Egyptian diplomat, jurist and scholar who, during 1992–1996, served as the sixth Secretary-General (SG) of the United Nations (UN), the first African and Arab to hold the position, was born in Cairo on 14 November 1922 into a distinguished Coptic Christian family. His grandfather, Boutros-Ghali Pasha, was the Egyptian minister for finance and, from 1894, foreign affairs. He was prime minister from 1908 to 1910 when he was assassinated by a nationalist angered with his advocacy of the extension of the Suez Canal Company s concession Boutros Boutros Ghali pointed out in an interview that the reality was that the population was happy to get rid of a Christian and his grandfather s assassination set off a wave of Coptic Muslim clashes Although not overtly religious himself his family s history status and influence on the Coptic Church were to form Boutros Ghali who would later perceive ...
Boutros Boutros-Ghali was born to a prominent Coptic Christian family in Egypt. His grandfather, Boutros Pasha Boutros-Ghali, served as prime minister of Egypt under the British protectorate from 1908 until his assassination in 1910. The younger Boutros-Ghali graduated from the University of Cairo in 1946 with a bachelor’s degree, and went on to earn a doctorate in international law in 1949 from the Sorbonne in Paris. Boutros-Ghali pursued postdoctoral work at Columbia University in New York City, and then assumed a post as professor of international law and international affairs at the University of Cairo. He worked as a journalist, writing for the daily Al Ahram. He also held teaching posts at Princeton University in the United States, and at universities in India, Poland, and Tanzania. In October 1977 Boutros-Ghali left his academic career to serve in the government of Egyptian President Anwar al-Sadat as ...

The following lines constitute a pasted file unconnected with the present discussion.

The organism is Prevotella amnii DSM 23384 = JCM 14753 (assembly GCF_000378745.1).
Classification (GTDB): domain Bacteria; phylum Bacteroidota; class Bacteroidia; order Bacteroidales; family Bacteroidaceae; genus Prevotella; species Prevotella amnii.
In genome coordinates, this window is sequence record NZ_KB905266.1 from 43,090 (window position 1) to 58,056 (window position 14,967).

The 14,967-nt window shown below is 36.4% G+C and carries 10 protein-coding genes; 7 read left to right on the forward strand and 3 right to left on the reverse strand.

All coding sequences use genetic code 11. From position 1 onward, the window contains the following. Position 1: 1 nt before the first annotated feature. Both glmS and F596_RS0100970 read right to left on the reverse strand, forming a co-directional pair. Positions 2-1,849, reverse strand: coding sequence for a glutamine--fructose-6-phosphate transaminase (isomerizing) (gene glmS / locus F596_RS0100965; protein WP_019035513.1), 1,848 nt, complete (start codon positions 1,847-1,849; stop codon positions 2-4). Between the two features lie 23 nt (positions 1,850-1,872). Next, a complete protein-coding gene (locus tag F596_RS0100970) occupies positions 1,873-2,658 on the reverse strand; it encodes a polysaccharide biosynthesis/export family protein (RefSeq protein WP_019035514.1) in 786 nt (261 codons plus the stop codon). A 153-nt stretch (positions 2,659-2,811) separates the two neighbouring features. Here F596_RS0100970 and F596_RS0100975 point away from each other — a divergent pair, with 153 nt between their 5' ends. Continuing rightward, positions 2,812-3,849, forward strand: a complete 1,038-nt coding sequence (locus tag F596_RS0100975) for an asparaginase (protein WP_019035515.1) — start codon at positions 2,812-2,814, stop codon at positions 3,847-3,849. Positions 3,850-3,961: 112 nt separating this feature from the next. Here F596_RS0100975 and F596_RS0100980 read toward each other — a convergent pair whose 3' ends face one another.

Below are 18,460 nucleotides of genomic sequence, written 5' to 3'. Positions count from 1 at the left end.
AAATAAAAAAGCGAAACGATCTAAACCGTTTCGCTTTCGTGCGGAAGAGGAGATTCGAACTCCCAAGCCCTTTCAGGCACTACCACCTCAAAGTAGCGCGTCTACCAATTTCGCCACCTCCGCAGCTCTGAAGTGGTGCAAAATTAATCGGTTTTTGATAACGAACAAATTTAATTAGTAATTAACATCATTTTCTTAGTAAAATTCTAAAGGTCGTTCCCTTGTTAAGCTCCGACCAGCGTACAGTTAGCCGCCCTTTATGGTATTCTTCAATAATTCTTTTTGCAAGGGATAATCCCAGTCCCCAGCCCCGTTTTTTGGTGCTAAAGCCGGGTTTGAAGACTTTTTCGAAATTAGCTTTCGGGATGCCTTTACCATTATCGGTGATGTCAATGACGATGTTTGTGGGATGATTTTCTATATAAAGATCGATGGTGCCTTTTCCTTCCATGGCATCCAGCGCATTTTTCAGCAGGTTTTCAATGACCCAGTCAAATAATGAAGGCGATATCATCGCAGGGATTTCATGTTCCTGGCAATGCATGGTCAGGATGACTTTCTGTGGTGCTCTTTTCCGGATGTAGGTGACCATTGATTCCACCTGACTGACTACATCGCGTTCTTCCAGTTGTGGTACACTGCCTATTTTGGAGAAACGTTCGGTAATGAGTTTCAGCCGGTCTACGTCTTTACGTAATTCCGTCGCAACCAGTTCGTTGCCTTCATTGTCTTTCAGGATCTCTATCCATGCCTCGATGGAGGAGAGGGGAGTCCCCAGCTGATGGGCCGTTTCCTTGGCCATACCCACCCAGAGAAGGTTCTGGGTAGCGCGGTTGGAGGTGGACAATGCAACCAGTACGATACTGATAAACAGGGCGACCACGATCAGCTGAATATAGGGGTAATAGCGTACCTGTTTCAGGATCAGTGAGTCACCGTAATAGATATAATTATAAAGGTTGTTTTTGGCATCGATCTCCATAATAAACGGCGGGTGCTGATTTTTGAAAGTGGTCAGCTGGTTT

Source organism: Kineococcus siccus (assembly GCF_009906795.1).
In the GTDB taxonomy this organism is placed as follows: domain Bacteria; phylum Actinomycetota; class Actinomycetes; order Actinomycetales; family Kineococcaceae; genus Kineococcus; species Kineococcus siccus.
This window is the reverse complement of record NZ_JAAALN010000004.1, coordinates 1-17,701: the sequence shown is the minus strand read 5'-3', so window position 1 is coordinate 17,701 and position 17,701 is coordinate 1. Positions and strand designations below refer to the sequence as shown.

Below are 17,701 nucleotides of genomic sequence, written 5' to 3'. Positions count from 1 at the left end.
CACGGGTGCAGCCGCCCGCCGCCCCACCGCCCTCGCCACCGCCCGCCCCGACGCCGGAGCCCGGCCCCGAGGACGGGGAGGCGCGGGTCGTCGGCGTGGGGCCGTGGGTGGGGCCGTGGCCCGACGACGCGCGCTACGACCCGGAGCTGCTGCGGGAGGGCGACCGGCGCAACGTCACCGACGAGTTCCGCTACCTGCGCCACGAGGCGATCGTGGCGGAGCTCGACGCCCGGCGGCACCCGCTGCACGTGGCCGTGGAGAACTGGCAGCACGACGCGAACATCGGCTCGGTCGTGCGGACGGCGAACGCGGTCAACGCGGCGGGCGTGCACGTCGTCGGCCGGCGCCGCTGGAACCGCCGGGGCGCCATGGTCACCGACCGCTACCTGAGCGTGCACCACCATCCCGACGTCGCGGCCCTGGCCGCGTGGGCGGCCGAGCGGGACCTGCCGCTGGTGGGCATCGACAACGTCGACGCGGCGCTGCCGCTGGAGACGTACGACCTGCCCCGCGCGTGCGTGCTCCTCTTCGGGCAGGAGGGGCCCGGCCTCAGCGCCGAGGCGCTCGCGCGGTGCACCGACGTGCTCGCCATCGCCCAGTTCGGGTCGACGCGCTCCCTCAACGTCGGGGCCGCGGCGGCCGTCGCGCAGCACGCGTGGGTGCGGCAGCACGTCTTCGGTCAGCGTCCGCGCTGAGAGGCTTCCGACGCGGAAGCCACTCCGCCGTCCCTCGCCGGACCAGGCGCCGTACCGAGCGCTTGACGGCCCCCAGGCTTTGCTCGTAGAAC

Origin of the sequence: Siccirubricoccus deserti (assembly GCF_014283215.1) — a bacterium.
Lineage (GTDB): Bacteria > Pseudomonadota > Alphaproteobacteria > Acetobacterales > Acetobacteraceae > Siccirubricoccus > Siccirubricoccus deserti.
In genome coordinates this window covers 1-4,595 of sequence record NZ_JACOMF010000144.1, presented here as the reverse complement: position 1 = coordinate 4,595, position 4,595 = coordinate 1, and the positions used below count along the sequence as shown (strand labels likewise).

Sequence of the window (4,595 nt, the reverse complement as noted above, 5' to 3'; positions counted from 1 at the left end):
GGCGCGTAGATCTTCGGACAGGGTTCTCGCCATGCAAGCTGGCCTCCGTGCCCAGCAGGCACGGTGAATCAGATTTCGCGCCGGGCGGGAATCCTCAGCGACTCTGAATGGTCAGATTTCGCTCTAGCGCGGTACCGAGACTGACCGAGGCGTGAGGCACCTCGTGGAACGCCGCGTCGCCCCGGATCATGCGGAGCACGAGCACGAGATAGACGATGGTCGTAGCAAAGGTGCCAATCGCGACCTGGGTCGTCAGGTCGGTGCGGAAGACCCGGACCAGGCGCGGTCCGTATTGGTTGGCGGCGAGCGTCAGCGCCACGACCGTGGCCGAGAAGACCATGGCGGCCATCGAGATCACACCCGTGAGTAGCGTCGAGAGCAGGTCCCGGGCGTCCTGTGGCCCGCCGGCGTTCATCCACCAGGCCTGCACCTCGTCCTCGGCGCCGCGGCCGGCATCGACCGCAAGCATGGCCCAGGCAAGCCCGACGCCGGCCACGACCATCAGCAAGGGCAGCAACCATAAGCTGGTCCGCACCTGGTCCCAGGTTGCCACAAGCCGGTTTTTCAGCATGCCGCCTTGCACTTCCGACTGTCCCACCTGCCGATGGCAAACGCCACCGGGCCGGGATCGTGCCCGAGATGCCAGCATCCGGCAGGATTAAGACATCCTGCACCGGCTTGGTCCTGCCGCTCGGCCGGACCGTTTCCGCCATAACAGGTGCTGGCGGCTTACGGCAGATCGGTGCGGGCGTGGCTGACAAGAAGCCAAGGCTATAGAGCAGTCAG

After serving thirty-one years in the California State Assembly—the last fifteen as speaker, the second most powerful position in the state—Democrat Willie Brown announced in 1995 that he would run for mayor of San Francisco. The 1990 passage of state term limits had effectively ended his tenure as speaker. But the law, which some believed was specially designed to end Brown's long political career, merely forced him to seek new challenges. Following his mayoral victory over incumbent Frank Jordan, Brown gave the citizens of his adopted hometown an inaugural celebration that symbolized the qualities for which the city and its mayor are famous: style, exuberance, and inclusiveness.
A native of Mineola, Texas, Brown moved to San Francisco in 1951 to attend San Francisco State University (then San Francisco State College), from which he graduated in 1955 He went on to earn a law degree from California s Hastings ...
Susan Love Brown
journalist, educator, politician, and statesman. Mervyn Malcolm Dymally, born in Cedros, Trinidad, achieved many “firsts” in American politics. His mother, Andreid Richardson, of Trinidadian descent, and his father, Hamid Dymally, of South Asian descent, educated him through high school, at Naparima College in San Fernando, Trinidad, after which he worked as a reporter for the Oilfields Workers Trade Union newspaper, The Vanguard, in Trinidad. This spurred his interest in a journalistic career, which took him to Lincoln University in Missouri at the age of nineteen. Eventually, he moved to Los Angeles State College of Applied Arts and Sciences, where he majored in education, receiving his bachelor's degree in 1954. From then on he combined education, politics, and involvement in international issues as the interests that guided his career.